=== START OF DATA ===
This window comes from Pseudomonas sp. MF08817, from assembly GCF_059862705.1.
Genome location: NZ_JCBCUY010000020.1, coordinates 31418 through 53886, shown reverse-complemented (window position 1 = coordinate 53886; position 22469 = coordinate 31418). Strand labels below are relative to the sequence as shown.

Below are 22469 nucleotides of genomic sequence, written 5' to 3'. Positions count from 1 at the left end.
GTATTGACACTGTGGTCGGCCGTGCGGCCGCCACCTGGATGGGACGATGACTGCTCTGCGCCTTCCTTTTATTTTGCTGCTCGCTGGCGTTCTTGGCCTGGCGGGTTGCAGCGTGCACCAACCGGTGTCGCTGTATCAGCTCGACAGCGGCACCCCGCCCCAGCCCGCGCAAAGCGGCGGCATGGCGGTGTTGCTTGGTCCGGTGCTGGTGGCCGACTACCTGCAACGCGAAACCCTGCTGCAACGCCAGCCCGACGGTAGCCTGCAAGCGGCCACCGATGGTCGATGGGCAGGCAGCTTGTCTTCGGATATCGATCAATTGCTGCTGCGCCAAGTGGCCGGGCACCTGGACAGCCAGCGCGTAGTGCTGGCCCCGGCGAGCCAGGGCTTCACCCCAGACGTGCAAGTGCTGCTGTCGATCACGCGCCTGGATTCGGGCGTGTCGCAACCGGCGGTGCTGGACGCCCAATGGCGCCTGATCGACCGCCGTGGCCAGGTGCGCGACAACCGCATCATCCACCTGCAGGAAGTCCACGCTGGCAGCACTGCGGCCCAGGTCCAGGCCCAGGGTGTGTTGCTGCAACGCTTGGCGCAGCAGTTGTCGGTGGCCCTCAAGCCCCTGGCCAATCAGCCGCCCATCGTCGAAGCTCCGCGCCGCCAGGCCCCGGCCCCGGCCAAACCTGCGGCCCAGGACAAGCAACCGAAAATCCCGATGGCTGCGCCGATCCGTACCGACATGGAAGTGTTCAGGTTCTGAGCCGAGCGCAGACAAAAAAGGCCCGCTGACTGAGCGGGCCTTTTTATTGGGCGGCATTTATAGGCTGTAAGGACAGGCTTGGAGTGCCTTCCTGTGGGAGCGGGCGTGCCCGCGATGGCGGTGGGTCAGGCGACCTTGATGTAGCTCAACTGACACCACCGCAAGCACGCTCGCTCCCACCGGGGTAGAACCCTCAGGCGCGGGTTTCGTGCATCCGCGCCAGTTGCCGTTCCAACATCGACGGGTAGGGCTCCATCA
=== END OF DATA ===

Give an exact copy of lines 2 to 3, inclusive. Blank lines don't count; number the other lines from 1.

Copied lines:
Genome location: NZ_JCBCUY010000020.1, coordinates 31418 through 53886, shown reverse-complemented (window position 1 = coordinate 53886; position 22469 = coordinate 31418). Strand labels below are relative to the sequence as shown.

Below are 22469 nucleotides of genomic sequence, written 5' to 3'. Positions count from 1 at the left end.